• foxfan6

    Diane:

    Bravo! Excellent post.

  • Diane

    Foxfan6:
    Your post was right on too! Luke warm Catholicism = the death of the Church!

  • Margaret O’H

    I agree with you Diane! God is her Judge but we have to judge her deeds – she was a public figure and did a great disservice to her Faith and to the unborn (to put it mildly!)

  • Deacon John M. Bresnahan

    Unfortunately many ambitious politicians are gulled by the modern “divine right of kings” which is “the divine right of majorities.”
    Most Catholic politicians who go pro-choice believe that majorities in their districts believe that way and that they must bow to the will of the people as their representative and that the situation absolves the politician of sin.
    But American Catholic politicians should do what one Catholic British politician did –say bluntly he didn’t want to represent a district that wanted him to engage in immoral activities through his vote in parliament. They elect him–they elect his values.
    Unfortunately, few American politicians will risk election losses by standing on principle. Instead, like a chameleon, to get elected, they put on what they believe are the value colors of their district.
    Hopefully, Ms. Ferraro’s funeral will not turn into the virtual political rally Sen. Kennedy’s funeral turned into.
    For, like all us sinners will need, she needs prayers to get her through purgatory (especially for her part in exterminating so many innocent lives)–not gushing poliitical eulogies and an instant mini-canonization.

  • Diane

    Deacon John M. Bresnahan:

    You wrote (regarding Ferraro), “for, like all sinners will need, she needs prayers to get her through purgatory”…….

    Purgatory? Deacon, being a public pro-choice politician surely results in the death of babies, and that makes the proponent far beyond purgatory as it’s a mortal sin. Sorry to say, but this women is facing hell.

    As far as believing that most politicians go pro-choice because that’s what they think there constituents want may well be true. Yet, isn’t that action similar to what Pontius Pilate did when he handed over Jesus to be crucified? Is that not what the people wanted? Did that somehow justify his action? Did washing his hands of it wipe away his guilt? No, it did not. Also, many pro-choice politicians are pro-choice simply because of the big bucks that planned parenthood and other liberal organizations contribute to their campaigns. They put their careers here on earth before their religion. How else to explain all these supposedly devote Catholic politicians that are pro-choice?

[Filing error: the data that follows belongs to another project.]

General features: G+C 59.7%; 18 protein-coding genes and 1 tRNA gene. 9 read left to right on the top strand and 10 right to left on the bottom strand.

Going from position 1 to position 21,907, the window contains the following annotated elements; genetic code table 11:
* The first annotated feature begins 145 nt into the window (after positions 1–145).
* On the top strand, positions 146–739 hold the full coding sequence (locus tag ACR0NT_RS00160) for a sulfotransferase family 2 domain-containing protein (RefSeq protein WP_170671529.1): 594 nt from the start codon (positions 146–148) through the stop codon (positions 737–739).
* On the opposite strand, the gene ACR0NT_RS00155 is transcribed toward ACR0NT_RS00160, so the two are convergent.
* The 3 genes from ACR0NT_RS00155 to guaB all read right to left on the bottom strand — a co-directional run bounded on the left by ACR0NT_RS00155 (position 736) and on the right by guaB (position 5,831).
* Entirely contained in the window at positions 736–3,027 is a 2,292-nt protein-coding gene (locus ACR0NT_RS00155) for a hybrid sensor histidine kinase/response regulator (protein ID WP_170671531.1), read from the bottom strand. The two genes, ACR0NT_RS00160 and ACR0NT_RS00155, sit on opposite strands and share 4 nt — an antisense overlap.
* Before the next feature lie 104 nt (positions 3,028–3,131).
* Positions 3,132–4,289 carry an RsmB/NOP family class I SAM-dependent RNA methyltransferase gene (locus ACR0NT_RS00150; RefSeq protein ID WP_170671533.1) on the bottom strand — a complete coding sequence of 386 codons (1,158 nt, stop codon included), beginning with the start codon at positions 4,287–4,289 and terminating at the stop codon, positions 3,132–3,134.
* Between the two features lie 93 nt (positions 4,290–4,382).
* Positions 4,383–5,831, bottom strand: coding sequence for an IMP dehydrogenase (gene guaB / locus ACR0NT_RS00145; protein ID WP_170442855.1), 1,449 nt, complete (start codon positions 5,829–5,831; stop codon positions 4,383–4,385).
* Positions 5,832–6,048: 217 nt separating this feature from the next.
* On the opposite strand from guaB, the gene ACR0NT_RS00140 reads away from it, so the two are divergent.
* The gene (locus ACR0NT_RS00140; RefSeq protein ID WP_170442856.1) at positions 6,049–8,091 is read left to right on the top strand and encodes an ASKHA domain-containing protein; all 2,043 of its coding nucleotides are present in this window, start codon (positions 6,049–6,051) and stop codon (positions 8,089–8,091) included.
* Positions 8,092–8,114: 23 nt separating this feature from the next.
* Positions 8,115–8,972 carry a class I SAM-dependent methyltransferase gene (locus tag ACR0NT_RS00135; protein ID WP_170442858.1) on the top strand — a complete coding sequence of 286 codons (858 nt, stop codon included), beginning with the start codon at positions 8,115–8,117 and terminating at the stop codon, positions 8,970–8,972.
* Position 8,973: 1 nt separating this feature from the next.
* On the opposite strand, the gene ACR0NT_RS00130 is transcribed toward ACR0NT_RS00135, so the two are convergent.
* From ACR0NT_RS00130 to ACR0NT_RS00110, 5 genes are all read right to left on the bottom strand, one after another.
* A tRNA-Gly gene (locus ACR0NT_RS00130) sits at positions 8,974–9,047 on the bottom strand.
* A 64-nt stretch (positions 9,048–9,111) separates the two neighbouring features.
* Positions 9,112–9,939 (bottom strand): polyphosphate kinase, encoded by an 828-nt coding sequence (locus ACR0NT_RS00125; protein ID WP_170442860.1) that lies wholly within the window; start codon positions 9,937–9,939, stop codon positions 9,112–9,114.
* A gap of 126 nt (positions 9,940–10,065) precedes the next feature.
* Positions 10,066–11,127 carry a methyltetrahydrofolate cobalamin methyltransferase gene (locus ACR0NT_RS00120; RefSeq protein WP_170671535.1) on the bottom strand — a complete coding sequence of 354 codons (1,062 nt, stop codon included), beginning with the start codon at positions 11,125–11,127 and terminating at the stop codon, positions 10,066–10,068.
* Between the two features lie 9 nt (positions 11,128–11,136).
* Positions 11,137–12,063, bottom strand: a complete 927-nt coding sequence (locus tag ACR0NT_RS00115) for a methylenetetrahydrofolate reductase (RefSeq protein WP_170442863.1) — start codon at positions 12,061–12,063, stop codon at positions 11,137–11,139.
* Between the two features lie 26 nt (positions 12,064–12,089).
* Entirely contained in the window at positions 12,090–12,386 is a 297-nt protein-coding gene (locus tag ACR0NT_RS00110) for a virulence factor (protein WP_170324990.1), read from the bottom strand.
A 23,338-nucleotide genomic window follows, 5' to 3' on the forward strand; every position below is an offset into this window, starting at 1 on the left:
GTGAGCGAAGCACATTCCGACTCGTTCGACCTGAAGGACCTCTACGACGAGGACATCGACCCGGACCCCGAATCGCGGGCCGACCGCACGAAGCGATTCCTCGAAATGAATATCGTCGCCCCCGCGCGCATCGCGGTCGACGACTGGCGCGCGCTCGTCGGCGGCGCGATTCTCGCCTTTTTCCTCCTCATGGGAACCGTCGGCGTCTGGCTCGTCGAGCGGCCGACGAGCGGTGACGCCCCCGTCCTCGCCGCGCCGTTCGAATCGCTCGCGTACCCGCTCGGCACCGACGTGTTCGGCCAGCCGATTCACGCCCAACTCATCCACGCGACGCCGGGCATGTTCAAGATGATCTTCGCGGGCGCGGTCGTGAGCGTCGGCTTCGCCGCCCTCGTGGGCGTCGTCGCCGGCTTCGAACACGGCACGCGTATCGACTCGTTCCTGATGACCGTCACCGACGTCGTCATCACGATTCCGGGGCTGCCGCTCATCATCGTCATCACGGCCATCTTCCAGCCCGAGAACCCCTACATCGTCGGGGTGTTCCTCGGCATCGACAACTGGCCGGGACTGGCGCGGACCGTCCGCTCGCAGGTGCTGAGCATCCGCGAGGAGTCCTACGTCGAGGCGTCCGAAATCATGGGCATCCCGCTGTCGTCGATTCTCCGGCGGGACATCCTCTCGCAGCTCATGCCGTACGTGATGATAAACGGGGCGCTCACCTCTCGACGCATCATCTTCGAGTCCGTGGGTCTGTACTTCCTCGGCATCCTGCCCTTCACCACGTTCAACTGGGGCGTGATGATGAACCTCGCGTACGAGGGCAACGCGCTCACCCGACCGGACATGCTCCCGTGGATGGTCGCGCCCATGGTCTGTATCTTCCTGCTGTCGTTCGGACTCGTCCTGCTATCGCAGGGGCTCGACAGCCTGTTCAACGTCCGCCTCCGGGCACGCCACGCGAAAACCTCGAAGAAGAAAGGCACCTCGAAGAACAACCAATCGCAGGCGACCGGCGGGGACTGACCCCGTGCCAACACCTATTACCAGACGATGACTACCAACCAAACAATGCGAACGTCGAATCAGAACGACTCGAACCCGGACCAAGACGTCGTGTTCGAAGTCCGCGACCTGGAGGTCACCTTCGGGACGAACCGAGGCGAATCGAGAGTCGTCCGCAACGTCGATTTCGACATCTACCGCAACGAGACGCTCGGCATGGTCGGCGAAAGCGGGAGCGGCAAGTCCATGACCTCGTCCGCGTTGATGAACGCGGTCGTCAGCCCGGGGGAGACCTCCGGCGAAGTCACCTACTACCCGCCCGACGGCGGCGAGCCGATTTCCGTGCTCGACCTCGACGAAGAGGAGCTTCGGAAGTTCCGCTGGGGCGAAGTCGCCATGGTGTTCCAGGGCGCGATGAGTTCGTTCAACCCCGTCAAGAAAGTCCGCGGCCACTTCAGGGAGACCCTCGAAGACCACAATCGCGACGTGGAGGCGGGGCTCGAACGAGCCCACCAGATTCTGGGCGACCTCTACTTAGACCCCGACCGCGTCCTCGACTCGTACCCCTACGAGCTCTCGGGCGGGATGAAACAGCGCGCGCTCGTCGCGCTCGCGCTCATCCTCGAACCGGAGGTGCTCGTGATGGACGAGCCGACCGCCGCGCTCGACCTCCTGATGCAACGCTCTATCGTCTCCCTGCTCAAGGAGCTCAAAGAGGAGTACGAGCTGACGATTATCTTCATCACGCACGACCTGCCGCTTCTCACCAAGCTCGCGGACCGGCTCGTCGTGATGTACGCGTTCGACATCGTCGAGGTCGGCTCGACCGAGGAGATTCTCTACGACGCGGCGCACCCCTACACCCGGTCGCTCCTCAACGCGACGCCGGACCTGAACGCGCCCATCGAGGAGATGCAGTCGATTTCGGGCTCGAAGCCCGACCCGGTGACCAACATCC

Deacon, we have got to make a stand and stop excusing and understanding and explaining these politician’s views and policies away. White washing it makes us no better than them and it imperils our souls as well. If only we had done thise years ago, one-third of the youth in this county today would not have been thrown dismembered, piece by bloody piece, into the abortionist’s bucket.

    [Whoa. Congratulations, Diane. You have been given knowledge that nobody else on earth possesses: the ability to discern the state of someone's soul at the moment of death. Do you know that Geraldine Ferraro died in a state of mortal sin? I don't. None of us does. I repeat: none of us does. We cannot unilaterally declare who is or is not facing hell. As someone put it on my Facebook page -- and he was absolutely right -- "Just a heartfelt 'Jesus' on the lips at the moment of death can be a game-changer." Dcn. G.]

  • Diane

    Deacon:
    I don’t mean to be obnoxious and I do hope you are right and that Ms. Ferraro did make amends and will be in heaven one day. We will never know. My point is that we, the lay people, have gone over board in accommodating sin, and in not expecting our own to to rise to the occasion, we have become enablers allowing them to feel comfortable in their choices. Choices that reverberated to millions. Ms. Ferraro had the gift of being given several years of life after her diagnosis and wouldn’t it have been great if in that time, she re-thought her position and made a public comment saying that she was sorry for that? For the souls lead astray?

  • foxfan6